- 2021;24;E661-E668Verification of Sphenopalatine Ganglion Block Success Using Transcranial Doppler in Management of Patients with Postdural
Naglaa Fathy Abdelhaleem Abdelhaleem, MD.
BACKGROUND: Sphenopalatine ganglion block (SPGB) is traditionally advised in the management of head and neck pain. Since SPGB is a minimally invasive, repeatable, and simple technique, SPGB should be tried first in the management of postdural puncture headaches (PDPH). Verification of the block’s success in diagnostic, prognostic, and therapeutic nerve blocks, is of paramount importance in pain management.
OBJECTIVES: This study intends to prove the ability of SPGB in the management of PDPH. Transcranial Doppler (TCD) is utilized as an objective measure to assess the block’s success by monitoring variations in the cerebral hemodynamics before and after the block procedure. Noninvasive intracranial pressure (nICP) was applied to support the theory which assumes that the vasodilation of the cerebral blood vessels is the precipitating cause of the PDPH, rather than intracranial hypotension.
STUDY DESIGN: Prospective, triple blinded, controlled, clinical trial.
SETTING: This clinical trial was conducted at Zagazig University.
METHODS: In the present study, 123 patients were considered who had spinal and/or epidural anesthesia; 63 patients who developed PDPH joined treatment group A and received the SPGB block. The control group B included 60 patients with no PDPH. The patients in group A were evaluated preprocedure by a numerical pain score and at 30 minutes, 2 hours, 4 hours, 6 hours, 12 hours, and 24 hours postprocedure. Furthermore, patients in both groups were evaluated employing TCD before the transnasal block was given, then it was repeated to group A only within one hour after the block.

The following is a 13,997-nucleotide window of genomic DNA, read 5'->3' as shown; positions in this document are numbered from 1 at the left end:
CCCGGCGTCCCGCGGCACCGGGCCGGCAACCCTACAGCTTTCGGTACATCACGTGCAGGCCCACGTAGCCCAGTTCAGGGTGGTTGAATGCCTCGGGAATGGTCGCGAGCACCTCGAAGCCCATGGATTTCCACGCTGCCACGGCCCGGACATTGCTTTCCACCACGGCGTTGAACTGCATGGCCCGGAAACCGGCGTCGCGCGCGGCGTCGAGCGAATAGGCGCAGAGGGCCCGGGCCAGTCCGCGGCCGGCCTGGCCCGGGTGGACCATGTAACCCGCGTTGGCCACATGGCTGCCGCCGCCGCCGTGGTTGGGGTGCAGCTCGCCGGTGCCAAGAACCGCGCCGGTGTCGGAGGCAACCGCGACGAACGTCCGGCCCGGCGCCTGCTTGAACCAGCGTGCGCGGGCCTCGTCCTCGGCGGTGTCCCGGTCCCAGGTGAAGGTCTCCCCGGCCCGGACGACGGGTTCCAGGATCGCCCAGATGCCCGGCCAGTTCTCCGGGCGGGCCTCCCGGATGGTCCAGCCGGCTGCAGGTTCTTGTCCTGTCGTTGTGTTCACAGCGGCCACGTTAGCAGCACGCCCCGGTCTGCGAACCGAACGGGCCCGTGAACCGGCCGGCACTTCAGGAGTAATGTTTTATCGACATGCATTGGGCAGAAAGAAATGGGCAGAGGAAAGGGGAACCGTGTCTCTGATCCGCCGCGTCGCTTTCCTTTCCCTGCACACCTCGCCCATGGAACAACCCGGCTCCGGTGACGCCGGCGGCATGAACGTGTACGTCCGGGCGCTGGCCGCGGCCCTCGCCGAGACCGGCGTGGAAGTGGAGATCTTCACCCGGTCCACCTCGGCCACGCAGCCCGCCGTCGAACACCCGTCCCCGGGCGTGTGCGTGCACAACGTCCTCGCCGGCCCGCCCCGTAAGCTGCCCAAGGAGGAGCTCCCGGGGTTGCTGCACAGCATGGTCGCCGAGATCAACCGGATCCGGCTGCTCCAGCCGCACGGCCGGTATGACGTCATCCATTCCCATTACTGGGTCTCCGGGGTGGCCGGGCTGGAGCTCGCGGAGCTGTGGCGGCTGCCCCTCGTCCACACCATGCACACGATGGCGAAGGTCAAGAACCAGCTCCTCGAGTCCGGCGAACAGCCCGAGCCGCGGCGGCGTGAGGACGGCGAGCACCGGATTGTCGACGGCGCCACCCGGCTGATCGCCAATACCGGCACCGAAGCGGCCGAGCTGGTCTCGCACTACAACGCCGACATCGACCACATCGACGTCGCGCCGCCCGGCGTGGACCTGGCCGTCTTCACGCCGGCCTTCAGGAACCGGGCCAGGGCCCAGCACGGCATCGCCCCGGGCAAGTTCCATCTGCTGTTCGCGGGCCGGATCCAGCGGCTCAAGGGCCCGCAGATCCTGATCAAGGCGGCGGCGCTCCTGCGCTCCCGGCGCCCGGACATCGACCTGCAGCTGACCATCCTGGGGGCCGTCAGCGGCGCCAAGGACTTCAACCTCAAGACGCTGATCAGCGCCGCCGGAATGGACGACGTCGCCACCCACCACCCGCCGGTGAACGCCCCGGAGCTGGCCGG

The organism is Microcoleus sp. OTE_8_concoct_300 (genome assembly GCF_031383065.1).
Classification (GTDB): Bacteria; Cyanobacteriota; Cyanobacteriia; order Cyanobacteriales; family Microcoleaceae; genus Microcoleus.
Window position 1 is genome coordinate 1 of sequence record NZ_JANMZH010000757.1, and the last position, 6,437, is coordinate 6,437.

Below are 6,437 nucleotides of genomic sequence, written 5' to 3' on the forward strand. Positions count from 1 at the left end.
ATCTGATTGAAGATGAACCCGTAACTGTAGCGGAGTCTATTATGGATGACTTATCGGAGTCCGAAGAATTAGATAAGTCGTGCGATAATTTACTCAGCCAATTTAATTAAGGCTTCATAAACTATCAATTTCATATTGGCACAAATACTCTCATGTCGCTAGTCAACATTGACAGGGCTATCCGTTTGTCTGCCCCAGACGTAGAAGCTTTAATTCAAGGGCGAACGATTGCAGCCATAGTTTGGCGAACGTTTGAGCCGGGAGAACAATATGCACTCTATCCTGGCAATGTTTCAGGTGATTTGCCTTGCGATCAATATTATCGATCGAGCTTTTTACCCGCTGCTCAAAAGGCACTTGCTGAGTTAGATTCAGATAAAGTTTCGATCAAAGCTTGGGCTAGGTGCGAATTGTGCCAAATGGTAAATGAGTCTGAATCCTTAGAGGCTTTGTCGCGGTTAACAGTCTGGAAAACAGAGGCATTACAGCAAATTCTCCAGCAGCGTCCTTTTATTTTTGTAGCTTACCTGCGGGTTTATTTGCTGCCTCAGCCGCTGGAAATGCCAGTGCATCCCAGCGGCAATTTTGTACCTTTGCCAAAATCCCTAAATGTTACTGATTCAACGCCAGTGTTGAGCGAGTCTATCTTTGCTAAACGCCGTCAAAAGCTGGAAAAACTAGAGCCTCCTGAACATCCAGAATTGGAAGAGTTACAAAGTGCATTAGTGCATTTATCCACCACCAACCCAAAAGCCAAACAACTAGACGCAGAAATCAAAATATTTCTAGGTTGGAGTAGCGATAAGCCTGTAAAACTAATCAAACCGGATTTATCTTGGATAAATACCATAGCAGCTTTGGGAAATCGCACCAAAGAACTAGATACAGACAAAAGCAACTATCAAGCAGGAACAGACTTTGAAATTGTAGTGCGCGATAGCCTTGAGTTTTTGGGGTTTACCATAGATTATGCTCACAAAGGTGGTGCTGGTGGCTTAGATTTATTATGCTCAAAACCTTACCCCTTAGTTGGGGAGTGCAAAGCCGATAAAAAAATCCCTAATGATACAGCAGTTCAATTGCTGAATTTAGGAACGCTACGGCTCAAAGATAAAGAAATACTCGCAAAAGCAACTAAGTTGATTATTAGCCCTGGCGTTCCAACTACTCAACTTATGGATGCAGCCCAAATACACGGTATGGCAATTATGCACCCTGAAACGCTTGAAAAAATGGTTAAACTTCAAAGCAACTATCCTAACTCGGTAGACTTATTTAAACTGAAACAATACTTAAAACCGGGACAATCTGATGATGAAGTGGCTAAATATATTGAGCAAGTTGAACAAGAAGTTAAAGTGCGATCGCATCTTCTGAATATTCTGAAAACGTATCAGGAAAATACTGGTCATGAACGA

RESULTS: Results analysis revealed that preprocedural pulsatility index (PI) and mean flow velocity (MFV) values in treatment group A were (mean ± standard deviation [SD]) 0.63 ± 0.04 and 57.20 ± 4.85 cm s-1, respectively. Values of PI and MFV were significantly increased up to (mean ± SD) 0.87 ± 0.08 and 71.15 ± 7.686 cm s-1, respectively after the block. The computed nICP values preblock and postblock were also within the normal range.
LIMITATIONS: Performing SPGB without standardized equipment may limit the results of the current study
CONCLUSIONS: SPGB should be considered as a first treatment modality for PDPH. Moreover, the results indicate that TCD is a successful objective tool in assessing a transnasal sphenopalatine ganglion block.
KEY WORDS: Noninvasive intracranial pressure, postdural puncture headache, sphenopalatine ganglion block, transcranial Doppler